All this being said, there are plenty of things in this series that feel “just right”. The way the Jedi-types act when they get visions of terrible things (and their subsequent refusing to tell anyone about Obvious Dark Side Stuff because they “didn’t want them to worry”) feels exactly like the movies. The characters get into scenarios we never saw in the movies, and their reactions ring true. Han being thrust into diplomacy and politics is a fine example of this, as is Luke trying to figure out how to do Jedi Stuff without guidance. I am quite pleased how the Dark Side of the Force was handled as well. I never did really understand the Emperor standing there being all like “yes, search your feelings, I am totally pissing you off so hit me” and that being what pushes Luke to the Dark Side. The idea that the Dark Side’s powers would slowly break someone down and make them more malleable got progressively more chilling as I thought about it, as did the outright mind control / brainwashing stuff.
The Last Conclusion
All said, it’s not a surprise to me that the thing I like most about reading these books is not that I get a good, complex, mature story out of them. That’s still nice, but the real draw for me is that I get to visit the universe I grew up with and see what happens after the Ewoks played their happy-music after the Emperor’s death. (The old version, not the godawful N64 jungle music edit.) Even without the giant insurmountable-due-to-geek-childhood expectations, it is a place that excites me and makes me happy. It is like hanging out with friends and not doing anything super crazy but still having a blast every time you see them. It may not feel like a Star Wars Movie, but it definitely feels like the Star Wars the original trilogy ended with.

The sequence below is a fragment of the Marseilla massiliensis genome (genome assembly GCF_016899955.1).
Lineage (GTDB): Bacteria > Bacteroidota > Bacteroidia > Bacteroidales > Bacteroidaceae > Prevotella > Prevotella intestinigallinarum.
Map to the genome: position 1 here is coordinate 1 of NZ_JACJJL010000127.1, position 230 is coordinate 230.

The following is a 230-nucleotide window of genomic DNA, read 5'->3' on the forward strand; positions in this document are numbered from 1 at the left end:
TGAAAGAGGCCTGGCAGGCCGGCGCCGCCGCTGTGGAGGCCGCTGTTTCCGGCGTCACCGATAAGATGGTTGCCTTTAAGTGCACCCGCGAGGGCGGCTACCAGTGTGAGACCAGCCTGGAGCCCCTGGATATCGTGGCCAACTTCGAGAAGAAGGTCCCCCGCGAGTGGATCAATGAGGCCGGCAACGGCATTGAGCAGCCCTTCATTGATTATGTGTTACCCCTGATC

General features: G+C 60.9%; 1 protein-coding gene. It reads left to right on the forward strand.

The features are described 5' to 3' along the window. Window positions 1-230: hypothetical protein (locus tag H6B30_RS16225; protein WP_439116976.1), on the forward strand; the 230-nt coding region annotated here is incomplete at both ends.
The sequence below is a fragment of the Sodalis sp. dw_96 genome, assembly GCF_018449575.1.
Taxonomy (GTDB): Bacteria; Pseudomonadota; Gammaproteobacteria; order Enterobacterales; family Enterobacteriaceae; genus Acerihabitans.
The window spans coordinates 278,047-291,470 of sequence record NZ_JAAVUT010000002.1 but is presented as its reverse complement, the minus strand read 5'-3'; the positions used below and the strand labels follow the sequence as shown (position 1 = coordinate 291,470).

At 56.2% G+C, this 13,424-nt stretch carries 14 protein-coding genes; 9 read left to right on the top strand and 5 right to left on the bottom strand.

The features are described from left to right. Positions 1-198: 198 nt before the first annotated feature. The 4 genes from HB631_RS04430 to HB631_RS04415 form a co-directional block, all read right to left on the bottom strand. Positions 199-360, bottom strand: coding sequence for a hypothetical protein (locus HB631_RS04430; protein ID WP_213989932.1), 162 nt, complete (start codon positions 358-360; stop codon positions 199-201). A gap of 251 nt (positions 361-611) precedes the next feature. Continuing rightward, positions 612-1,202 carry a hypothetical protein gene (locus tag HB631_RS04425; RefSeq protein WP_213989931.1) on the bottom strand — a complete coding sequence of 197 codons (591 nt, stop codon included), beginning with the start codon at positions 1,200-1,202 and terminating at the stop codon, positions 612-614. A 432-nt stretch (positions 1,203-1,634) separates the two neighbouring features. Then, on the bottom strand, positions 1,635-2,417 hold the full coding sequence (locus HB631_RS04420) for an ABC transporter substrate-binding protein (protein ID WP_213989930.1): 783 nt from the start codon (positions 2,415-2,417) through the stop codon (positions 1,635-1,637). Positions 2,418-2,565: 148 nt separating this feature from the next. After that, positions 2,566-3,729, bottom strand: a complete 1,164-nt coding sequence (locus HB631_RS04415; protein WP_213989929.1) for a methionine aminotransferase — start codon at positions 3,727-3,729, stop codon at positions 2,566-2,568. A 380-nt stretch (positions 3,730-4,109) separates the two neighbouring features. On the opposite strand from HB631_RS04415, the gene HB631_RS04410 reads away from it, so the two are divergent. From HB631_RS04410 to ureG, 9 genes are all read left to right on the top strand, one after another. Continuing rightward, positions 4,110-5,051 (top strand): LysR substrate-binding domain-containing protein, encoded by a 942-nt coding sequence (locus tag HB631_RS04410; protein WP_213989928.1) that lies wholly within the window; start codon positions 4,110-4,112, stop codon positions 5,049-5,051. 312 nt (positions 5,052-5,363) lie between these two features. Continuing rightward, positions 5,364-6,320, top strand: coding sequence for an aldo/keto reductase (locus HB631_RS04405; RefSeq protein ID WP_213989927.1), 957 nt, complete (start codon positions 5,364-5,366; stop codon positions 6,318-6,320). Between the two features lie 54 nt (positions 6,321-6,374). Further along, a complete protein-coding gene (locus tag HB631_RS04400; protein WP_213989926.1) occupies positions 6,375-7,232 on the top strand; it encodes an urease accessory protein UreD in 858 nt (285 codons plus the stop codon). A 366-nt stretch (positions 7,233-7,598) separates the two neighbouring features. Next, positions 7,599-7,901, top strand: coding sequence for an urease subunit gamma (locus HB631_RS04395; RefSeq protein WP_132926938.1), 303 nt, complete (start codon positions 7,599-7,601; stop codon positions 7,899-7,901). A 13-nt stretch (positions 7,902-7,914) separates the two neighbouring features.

I realized partway through the second book that the “canon” introduced by this series had, in fact, been broken by some of the stuff in the prequels. I felt a little dirty applying what happened in those movies as canon, and I think I’m probably going to successfully make myself frustrated with how the new movies rewrite things as well. I do not know why I put myself in these situations.
Where to go from here? I’m not quite sure. In an utterly unlikely coincidence, Specter of the Past, the first book in the second Thrawn trilogy, is being released in a new unabridged edition read by Marc Thompson THIS WEEK. I would like to keep filling my commute with Star Wars, but I also recently managed to pick up a cheap copy of the first Dresden Files book and I have been threatened with bodily harm if I do not read some Patrick Rothfuss. I am not sure there is a losing scenario in this case.